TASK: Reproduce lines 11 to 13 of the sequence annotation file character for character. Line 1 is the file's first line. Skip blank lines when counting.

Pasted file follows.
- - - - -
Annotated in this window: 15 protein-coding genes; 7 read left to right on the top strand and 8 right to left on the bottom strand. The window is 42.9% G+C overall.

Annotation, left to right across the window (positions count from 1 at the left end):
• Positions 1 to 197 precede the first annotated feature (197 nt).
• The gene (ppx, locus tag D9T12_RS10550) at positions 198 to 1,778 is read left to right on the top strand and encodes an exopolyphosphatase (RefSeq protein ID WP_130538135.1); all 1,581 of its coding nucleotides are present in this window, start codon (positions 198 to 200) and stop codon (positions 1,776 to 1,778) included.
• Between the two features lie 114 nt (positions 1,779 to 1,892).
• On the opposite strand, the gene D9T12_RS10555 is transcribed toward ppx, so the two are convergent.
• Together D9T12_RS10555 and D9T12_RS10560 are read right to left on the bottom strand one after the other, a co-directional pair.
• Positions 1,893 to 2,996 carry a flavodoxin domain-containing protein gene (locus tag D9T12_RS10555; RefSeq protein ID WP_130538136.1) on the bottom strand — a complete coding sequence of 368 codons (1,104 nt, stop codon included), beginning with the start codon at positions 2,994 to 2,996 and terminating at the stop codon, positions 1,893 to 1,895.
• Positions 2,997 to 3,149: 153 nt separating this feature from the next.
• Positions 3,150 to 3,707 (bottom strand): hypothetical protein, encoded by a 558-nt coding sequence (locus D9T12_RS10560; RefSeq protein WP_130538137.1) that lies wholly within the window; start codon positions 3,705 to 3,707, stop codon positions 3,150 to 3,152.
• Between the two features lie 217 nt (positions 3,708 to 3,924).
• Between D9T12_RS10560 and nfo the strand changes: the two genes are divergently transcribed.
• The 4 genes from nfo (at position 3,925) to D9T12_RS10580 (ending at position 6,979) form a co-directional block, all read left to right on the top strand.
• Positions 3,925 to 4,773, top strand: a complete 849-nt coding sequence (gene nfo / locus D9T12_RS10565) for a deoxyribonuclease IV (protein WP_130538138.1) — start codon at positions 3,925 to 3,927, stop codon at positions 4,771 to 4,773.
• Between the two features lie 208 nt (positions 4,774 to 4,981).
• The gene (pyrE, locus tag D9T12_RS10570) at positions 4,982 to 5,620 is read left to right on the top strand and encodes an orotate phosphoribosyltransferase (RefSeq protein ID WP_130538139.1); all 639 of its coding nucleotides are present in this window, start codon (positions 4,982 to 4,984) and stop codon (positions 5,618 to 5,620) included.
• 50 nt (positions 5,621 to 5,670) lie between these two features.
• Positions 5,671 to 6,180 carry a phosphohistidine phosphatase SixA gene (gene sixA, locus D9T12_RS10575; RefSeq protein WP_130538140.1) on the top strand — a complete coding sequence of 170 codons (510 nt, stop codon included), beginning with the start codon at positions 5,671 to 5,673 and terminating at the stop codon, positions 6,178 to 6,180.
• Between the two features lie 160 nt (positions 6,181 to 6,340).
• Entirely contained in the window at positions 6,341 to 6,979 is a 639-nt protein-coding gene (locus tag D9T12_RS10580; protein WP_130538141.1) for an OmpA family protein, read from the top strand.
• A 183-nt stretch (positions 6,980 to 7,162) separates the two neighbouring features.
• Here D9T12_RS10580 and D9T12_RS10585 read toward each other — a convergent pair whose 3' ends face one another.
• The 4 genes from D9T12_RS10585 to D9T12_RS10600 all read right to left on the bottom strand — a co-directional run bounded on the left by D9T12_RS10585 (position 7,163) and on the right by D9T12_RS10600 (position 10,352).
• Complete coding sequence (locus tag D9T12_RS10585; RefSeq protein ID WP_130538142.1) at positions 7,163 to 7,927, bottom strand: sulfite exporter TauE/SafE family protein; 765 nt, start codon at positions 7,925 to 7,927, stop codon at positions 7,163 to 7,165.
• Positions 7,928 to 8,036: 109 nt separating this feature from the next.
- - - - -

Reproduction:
• Between the two features lie 217 nt (positions 3,708 to 3,924).
• Between D9T12_RS10560 and nfo the strand changes: the two genes are divergently transcribed.
• The 4 genes from nfo (at position 3,925) to D9T12_RS10580 (ending at position 6,979) form a co-directional block, all read left to right on the top strand.